He was elbow-deep in the guts of a copying machine. No one else stood with him. And he was just talking away.
Not under his breath either. He talked like nobody’s business.
I had just turned the corner, several yards away, but even my approaching presence didn’t stop, slow or soften his talking.
He seemed to be talking the machine through some difficult birth.
Instead, he was speaking to someone on a handless phone attached to his ear.
Sometimes, my mind moves about as quickly as jelly oozing down stairs on a cold day.
Most people nowadays see someone talking to himself, they assume he is speaking on a phone. I still remember the days when most folks questioned the sanity of someone apparently talking to himself.
For a moment, I wondered about the sanity of the man at the machine.
Though I shouldn’t. I’ve been guilty of talking to myself for years.
A preacher’s comment from my youth didn’t help this affliction. He said he enjoyed talking to himself because it assured he would have an intelligent conversation. It also assured no one would disagree with him.
There is also the old adage that it’s all right to talk to yourself as long as you don’t answer yourself.
I may be guilty of that, too.
Upon finishing one task, I often ask of an empty room, or no one in particular: What’s next? Usually, I respond with whatever’s next on the list.
When writing, it is not unusual that I read my stories aloud before filing them. It generally helps catch mistakes, typos, etc. So, several times a day, I sit at my desk apparently having a discussion with my computer.
Probably, the worst bouts of talking to myself occur during yard work. The lawn mower and weed-eater drown out whatever it is you’re saying. So, no one should be able to hear you talk to yourself, which seems like a good time to cuss.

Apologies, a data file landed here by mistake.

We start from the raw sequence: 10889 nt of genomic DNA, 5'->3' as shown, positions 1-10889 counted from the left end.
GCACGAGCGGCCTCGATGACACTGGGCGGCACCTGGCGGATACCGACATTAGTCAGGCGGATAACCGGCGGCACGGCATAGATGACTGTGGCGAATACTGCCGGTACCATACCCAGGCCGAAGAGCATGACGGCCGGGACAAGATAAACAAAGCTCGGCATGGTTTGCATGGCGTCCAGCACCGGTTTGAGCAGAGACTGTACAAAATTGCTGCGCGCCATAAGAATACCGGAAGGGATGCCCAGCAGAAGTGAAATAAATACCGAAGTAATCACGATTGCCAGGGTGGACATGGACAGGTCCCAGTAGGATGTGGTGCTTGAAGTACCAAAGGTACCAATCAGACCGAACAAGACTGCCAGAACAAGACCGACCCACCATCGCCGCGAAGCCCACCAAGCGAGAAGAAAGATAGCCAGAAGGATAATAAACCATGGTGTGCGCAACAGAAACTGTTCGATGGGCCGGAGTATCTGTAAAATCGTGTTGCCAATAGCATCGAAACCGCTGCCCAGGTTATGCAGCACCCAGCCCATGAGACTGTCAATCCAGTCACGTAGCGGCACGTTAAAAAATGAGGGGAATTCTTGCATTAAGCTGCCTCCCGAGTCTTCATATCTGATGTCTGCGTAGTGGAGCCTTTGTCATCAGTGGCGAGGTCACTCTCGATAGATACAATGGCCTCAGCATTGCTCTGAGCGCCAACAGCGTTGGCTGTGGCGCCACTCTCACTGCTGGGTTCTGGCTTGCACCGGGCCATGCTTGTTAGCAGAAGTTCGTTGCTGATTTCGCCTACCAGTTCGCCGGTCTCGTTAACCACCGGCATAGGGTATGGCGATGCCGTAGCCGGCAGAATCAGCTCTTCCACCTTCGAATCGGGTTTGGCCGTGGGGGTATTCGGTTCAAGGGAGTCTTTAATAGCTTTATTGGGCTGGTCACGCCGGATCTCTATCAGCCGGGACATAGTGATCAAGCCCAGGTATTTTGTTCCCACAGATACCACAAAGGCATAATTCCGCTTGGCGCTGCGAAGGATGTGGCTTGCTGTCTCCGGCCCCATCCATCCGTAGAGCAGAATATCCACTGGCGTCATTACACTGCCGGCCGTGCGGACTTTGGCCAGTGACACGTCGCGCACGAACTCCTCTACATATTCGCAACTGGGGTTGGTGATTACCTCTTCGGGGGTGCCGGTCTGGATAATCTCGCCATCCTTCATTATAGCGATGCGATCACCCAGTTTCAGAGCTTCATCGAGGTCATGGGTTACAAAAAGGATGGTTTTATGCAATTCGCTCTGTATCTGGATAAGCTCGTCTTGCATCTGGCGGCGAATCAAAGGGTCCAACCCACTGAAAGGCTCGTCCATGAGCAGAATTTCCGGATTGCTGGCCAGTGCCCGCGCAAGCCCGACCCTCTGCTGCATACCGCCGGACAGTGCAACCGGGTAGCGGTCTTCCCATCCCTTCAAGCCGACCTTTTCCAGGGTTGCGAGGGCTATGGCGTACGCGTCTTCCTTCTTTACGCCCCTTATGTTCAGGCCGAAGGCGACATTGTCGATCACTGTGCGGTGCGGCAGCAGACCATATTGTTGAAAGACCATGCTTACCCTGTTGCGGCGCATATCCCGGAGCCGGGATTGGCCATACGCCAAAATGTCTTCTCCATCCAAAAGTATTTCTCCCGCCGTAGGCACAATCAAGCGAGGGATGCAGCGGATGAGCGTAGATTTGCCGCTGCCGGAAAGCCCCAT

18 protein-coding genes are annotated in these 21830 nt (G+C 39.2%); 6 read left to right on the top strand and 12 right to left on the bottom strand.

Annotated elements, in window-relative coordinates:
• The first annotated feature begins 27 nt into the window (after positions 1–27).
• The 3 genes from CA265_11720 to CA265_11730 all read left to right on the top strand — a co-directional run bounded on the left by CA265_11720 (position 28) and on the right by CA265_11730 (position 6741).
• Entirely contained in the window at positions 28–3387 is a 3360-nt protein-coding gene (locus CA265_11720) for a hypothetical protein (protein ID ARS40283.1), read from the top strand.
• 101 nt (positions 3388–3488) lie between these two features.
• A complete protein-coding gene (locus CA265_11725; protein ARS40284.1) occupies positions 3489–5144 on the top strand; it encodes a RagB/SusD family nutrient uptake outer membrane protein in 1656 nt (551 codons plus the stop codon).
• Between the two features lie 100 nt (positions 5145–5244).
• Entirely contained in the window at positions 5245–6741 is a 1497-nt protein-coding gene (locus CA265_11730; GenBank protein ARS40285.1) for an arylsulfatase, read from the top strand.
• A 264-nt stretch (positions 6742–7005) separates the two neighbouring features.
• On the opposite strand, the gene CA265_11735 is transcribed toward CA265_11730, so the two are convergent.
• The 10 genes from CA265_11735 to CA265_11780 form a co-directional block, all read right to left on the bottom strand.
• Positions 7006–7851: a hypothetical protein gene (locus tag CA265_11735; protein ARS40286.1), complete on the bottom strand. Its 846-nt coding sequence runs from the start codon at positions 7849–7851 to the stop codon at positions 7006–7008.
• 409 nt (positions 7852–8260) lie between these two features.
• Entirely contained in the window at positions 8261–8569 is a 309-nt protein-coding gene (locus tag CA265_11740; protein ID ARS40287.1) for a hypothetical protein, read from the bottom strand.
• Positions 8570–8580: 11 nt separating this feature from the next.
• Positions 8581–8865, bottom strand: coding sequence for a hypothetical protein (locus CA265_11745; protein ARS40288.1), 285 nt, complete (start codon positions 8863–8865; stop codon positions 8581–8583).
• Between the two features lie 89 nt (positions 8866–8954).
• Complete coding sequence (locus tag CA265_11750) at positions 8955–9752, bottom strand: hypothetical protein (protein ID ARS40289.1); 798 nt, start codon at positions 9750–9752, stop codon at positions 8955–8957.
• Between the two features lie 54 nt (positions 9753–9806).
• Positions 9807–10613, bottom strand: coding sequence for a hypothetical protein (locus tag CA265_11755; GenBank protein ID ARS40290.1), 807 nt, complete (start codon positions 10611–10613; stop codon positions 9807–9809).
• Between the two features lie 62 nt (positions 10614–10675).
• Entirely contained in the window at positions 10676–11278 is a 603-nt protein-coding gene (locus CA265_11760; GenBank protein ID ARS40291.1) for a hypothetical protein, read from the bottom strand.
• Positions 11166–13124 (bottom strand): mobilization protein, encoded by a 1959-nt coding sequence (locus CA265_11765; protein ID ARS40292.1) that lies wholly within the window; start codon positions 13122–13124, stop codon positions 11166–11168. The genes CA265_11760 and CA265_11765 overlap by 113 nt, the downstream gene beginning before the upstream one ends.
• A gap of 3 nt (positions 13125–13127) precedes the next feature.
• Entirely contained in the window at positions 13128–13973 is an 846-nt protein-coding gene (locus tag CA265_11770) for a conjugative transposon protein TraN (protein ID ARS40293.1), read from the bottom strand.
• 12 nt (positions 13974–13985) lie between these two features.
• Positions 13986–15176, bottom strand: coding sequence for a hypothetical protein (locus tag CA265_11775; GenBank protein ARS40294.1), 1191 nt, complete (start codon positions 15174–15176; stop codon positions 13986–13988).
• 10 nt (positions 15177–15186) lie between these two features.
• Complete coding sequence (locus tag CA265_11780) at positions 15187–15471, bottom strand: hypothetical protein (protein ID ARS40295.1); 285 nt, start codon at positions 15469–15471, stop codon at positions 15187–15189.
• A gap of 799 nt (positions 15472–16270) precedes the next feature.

You can just cuss away or say anything you want to yourself under the roar of a mower motor and the whir of a weed-eater engine, and no one should be able to hear a thing.
Of course, the neighbors can see your lips moving, but you can always say you were chewing gum if anyone ever asks.
But how often does anyone ask if you’re talking to yourself? Not too often, because people used to think if someone was talking to themselves then that someone may be crazy. Better to just leave him alone.
Phone technology has changed all of that. A person who appears to be talking to himself as he walks through the grocery aisles may really be talking to someone else. Or maybe not.
You can use a phone to actually talk to yourself, or pretend to talk to someone else. If you see someone you want to avoid while you’re out and about, all you have to do is pretend your phone vibrated and start a one-sided conversation on the phone. Just make sure your phone doesn’t actually ring while you’re having this fake call.
Phones have changed the whole perception of talking in public.
I briefly thought the man at the machine was talking to himself, but the majority of the world now assumes a man talking to himself is just talking on the phone.
Hopefully, my neighbors will think I’m only talking on the phone when I’m cussing my weed-eater.
Dean Poling is an editor with The Valdosta Daily Times.